Mar 30, 2006 at 12:51 pm #1353838
David wrote: “I would’nt feel comfortable wearing the current harness system inside the Cape while hiking in risk of it falling off without notice. With dangling, loose harness straps, I can pretty much guarantee that the hooks would unhook themself from the loops at some point along the trail, and you’d most likely be out of a sheltered nights sleep”
I agree. It would be a definate pain in the neck– no pun intended. All the talk about the harness is really minor stuff, IMHO— the rest is so easy it stands out. We are talking about is putting six toggles through six loops– if that is daunting, y’all better stay away from beaked tarps! The Gatewood has the harness, six stakes and one string, sheesh! If you can tie your shoes and zip your pants up by yourself, you can pitch this shelter in a few minutes.
If you lost the harness, a small ring off your gear or a loop of line would serve for a center and six short lines need to be tied out to the loops. I could do that in the dark with a headlamp in 15 or 20 minutes if I had to. I carry a small roll of braided nylon seine twine for such things– making substitute shoe laces and other minor repairs. In fact, if all else were to fail, you could make a harness from the drawstrings in your sleeping bag, shoe laces, etc. Dental floss might be a little light :)Mar 30, 2006 at 3:04 pm #1353842david chanMember
More speculation – I haven’t seen the Cape or its harness. Would it be possible to add a single, soft (i.e. not uncomfortable to wear all day)extra loop to take the pole point on a temporary basis? This would only be used while you pitched the Cape, then you could fit the regular harness and change the pole over from within the pitched Cape.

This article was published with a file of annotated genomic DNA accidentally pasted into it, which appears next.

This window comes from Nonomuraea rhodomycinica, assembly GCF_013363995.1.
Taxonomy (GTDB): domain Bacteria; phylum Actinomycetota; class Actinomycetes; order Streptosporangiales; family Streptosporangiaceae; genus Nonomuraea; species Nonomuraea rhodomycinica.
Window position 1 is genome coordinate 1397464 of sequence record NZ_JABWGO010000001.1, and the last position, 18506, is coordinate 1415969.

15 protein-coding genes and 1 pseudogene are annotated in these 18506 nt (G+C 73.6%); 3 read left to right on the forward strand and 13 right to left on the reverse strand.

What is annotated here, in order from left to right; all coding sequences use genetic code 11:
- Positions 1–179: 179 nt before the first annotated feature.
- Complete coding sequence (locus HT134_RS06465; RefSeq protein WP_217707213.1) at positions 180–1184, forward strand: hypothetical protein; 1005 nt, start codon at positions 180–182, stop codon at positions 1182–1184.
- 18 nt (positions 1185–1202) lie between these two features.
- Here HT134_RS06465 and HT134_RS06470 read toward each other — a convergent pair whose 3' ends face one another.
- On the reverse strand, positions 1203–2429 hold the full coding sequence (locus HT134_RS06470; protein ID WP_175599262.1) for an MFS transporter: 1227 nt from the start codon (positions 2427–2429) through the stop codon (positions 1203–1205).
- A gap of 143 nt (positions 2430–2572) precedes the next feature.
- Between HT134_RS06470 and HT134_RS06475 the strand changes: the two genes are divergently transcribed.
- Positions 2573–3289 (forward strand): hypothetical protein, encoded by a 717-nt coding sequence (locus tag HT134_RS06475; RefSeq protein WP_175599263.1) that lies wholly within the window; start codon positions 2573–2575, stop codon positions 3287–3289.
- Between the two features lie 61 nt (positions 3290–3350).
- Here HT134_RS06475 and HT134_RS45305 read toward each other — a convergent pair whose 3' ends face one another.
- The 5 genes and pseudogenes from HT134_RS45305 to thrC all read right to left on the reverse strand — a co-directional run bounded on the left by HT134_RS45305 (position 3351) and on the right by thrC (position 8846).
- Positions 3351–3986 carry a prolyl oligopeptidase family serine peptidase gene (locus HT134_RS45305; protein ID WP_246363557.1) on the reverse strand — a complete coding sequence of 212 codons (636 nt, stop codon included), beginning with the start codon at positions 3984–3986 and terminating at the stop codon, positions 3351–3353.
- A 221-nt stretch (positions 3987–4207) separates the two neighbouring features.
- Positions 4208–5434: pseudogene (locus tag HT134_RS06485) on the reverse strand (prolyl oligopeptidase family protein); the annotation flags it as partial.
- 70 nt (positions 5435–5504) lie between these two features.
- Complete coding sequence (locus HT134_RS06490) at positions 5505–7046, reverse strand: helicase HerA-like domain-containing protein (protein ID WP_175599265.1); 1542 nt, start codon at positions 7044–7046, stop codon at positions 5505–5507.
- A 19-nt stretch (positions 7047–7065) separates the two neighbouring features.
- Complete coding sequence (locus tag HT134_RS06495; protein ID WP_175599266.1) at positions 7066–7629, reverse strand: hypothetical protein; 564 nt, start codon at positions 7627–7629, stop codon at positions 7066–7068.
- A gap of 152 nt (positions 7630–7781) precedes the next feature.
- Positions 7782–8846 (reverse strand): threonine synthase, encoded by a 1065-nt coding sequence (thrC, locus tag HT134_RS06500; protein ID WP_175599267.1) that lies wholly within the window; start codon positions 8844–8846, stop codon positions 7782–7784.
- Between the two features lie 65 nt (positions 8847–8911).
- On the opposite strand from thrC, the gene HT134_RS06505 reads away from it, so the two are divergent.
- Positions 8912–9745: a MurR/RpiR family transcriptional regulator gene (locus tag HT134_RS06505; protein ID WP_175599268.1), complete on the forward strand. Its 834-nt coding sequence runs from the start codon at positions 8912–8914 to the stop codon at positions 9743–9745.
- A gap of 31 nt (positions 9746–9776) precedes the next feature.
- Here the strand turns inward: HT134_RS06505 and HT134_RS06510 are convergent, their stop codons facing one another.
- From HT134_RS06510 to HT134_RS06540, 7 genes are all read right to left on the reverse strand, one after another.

I would guess that for heavy rain, with a bit of practice, you could kneel down and get the stakes in and the pole in its temporary place before removing your head from the hood.Mar 30, 2006 at 3:26 pm #1353843
“I would guess that for heavy rain, with a bit of practice, you could kneel down and get the stakes in and the pole in its temporary place before removing your head from the hood.”
I think we need to get out more– a little rainwater will probably just make us smell better :) I’ll wear a garbage bag if conditions are that bad! Trying to put the stakes in while wearing the thing sounds like a Charlie Chaplin skit.Mar 30, 2006 at 3:40 pm #1353845david chanMember
Fair enough, Dale. I put the bit about pitching before removing the Cape in for general entertainment. I nearly added that you could use the other hand to get the water on for tea while you pitched, but decided that would be silly.
I am, however, enjoying my vision of a fellow taking off his waterproof layer in heavy rain, donning a garbage bag, then talking about people looking like a Charlie Chaplin skit.
Would the idea of a temporary fixing point for the pole work?Mar 30, 2006 at 11:17 pm #1353874
“Would the idea of a temporary fixing point for the pole work?”
I don’t think so. Just more fuss.Mar 31, 2006 at 7:05 am #1353883
I just got back form a short mid-week jaunt into the wilderness with the cape as my shelter. My semi-sheltered campsite was around 8500′ just below a ridge. There was a front coming in during the late afternoon and into the evening; lots of wind and some snow.
The cape was somewhat difficult to set-up in the wind, especially with the loose soil. The front guyline stake kept popping out of the ground until I placed a huge rock on top of it. Some of the other stakes had a similar but much reduced problem. Given the tension on the front guyline next time I will be bringing some ‘fatty’ stakes. Some edges of the tarp I staked directly into the ground and others had a short guyline attached. This really helped with the wind. I was also able to change this from inside the shelter during the night, definitely a plus.
There was fair amount of fabric flapping in the wind. This came from the rear section of the shelter. You can see this area in David’s first post; 2nd/3rd from last pics. I found it difficult to create enough panel tension with the 2 rear corner stakes. This may be a design issue or due to my use of a carbon fiber collapsible tent pole for the center pole. (Ron feel free to educate me on this!) I’m not sure that I can advocate using a flexible tent pole for center support. There was just too much give.